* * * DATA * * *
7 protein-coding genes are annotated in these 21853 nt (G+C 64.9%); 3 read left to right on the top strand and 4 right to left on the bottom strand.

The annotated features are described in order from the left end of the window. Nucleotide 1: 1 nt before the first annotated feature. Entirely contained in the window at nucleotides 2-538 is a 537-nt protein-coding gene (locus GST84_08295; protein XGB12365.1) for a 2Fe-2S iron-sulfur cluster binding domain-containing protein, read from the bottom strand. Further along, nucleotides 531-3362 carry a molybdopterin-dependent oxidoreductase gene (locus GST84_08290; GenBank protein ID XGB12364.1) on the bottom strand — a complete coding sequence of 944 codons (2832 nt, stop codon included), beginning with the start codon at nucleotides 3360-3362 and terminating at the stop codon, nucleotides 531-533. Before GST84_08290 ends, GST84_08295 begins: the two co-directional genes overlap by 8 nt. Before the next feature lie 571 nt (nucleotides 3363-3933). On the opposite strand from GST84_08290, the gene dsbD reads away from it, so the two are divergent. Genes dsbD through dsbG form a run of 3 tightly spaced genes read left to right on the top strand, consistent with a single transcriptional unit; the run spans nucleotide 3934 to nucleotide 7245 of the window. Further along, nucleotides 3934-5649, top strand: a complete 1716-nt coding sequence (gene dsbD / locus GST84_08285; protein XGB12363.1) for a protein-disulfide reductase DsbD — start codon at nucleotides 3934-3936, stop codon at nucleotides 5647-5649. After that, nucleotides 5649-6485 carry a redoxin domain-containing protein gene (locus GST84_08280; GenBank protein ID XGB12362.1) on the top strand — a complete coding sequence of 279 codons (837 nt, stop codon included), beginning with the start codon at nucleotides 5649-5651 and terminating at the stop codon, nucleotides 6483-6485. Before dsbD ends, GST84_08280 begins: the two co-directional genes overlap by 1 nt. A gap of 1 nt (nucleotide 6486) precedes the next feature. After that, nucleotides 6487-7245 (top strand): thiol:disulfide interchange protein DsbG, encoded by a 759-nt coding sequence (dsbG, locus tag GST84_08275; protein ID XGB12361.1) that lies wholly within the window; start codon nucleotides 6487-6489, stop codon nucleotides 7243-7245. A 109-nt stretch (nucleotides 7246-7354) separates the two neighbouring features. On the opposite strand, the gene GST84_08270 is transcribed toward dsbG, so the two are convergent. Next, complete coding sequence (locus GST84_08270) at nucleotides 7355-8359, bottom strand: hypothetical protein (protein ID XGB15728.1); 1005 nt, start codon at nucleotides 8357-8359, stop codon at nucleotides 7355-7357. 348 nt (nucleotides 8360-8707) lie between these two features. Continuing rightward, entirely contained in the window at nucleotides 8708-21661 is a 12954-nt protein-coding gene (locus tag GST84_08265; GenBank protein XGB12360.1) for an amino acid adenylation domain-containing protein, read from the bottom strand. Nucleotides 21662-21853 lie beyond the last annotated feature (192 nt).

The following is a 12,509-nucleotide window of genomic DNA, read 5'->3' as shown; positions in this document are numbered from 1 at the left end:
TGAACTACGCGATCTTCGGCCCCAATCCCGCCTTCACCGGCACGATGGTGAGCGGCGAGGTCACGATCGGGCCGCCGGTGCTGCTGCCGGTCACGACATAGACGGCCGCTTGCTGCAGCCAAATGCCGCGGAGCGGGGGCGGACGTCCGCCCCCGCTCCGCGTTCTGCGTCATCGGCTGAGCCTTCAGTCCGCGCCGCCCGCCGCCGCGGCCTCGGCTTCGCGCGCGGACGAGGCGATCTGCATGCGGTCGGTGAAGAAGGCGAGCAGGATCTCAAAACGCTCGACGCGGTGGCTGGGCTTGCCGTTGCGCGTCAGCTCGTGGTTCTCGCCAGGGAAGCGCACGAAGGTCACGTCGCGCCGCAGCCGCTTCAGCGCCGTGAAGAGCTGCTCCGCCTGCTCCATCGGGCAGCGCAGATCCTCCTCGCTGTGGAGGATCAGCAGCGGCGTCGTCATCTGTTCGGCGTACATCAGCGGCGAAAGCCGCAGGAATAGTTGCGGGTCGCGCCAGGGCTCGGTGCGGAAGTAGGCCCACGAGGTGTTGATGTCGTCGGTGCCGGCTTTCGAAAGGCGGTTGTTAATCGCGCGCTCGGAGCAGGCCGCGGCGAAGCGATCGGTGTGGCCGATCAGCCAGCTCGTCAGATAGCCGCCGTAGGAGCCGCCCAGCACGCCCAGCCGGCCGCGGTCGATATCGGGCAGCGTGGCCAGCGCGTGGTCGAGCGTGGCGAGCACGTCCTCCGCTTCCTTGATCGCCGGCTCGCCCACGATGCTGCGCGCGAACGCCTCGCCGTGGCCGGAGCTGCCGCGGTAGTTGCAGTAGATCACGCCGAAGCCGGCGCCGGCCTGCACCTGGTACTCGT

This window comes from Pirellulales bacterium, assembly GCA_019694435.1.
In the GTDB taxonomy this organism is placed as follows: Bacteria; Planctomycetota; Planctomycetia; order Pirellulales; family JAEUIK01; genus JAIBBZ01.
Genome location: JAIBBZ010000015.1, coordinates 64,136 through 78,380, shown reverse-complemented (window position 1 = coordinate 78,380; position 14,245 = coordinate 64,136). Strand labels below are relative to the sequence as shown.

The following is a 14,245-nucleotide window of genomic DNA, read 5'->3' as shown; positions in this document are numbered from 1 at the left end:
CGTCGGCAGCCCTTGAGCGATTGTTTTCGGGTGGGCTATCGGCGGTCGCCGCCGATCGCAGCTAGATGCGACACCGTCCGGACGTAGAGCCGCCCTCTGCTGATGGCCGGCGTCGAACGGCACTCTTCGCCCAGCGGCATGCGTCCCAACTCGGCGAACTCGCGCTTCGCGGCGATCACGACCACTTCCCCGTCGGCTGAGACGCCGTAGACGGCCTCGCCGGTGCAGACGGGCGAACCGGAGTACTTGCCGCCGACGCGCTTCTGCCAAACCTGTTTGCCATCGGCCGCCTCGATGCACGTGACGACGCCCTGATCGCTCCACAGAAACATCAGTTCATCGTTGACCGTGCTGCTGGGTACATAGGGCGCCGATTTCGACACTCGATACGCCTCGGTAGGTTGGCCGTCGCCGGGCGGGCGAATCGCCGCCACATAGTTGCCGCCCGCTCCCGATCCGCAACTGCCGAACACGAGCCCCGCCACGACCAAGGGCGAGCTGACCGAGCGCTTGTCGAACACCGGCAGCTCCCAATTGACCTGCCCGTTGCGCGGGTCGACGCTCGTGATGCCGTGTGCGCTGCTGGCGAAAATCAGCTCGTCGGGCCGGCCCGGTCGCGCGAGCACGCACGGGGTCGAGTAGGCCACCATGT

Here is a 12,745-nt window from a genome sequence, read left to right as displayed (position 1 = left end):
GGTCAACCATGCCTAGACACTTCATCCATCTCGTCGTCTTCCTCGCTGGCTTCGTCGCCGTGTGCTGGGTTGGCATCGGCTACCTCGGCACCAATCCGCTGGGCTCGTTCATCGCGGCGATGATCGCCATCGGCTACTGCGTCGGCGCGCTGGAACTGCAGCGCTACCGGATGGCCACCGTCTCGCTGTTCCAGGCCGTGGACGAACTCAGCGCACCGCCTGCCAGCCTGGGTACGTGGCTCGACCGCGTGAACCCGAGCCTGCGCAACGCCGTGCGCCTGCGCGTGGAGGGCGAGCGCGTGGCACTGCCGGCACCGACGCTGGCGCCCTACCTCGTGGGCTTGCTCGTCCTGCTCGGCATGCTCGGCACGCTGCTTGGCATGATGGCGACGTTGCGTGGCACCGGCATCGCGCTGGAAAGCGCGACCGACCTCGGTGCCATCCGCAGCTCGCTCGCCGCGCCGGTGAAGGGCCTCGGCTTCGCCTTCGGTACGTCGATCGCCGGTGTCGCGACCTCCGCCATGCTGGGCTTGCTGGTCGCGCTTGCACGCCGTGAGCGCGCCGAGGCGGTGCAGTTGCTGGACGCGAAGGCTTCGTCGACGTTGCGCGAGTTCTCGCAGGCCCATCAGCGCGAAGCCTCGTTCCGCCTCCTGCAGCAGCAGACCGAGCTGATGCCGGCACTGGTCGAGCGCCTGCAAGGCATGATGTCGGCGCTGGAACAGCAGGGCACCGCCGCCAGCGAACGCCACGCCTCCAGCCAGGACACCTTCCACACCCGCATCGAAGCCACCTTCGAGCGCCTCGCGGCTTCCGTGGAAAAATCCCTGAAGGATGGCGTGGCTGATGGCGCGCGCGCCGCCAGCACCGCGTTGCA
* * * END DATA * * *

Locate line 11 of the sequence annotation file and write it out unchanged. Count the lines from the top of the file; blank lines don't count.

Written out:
GGTCAACCATGCCTAGACACTTCATCCATCTCGTCGTCTTCCTCGCTGGCTTCGTCGCCGTGTGCTGGGTTGGCATCGGCTACCTCGGCACCAATCCGCTGGGCTCGTTCATCGCGGCGATGATCGCCATCGGCTACTGCGTCGGCGCGCTGGAACTGCAGCGCTACCGGATGGCCACCGTCTCGCTGTTCCAGGCCGTGGACGAACTCAGCGCACCGCCTGCCAGCCTGGGTACGTGGCTCGACCGCGTGAACCCGAGCCTGCGCAACGCCGTGCGCCTGCGCGTGGAGGGCGAGCGCGTGGCACTGCCGGCACCGACGCTGGCGCCCTACCTCGTGGGCTTGCTCGTCCTGCTCGGCATGCTCGGCACGCTGCTTGGCATGATGGCGACGTTGCGTGGCACCGGCATCGCGCTGGAAAGCGCGACCGACCTCGGTGCCATCCGCAGCTCGCTCGCCGCGCCGGTGAAGGGCCTCGGCTTCGCCTTCGGTACGTCGATCGCCGGTGTCGCGACCTCCGCCATGCTGGGCTTGCTGGTCGCGCTTGCACGCCGTGAGCGCGCCGAGGCGGTGCAGTTGCTGGACGCGAAGGCTTCGTCGACGTTGCGCGAGTTCTCGCAGGCCCATCAGCGCGAAGCCTCGTTCCGCCTCCTGCAGCAGCAGACCGAGCTGATGCCGGCACTGGTCGAGCGCCTGCAAGGCATGATGTCGGCGCTGGAACAGCAGGGCACCGCCGCCAGCGAACGCCACGCCTCCAGCCAGGACACCTTCCACACCCGCATCGAAGCCACCTTCGAGCGCCTCGCGGCTTCCGTGGAAAAATCCCTGAAGGATGGCGTGGCTGATGGCGCGCGCGCCGCCAGCACCGCGTTGCA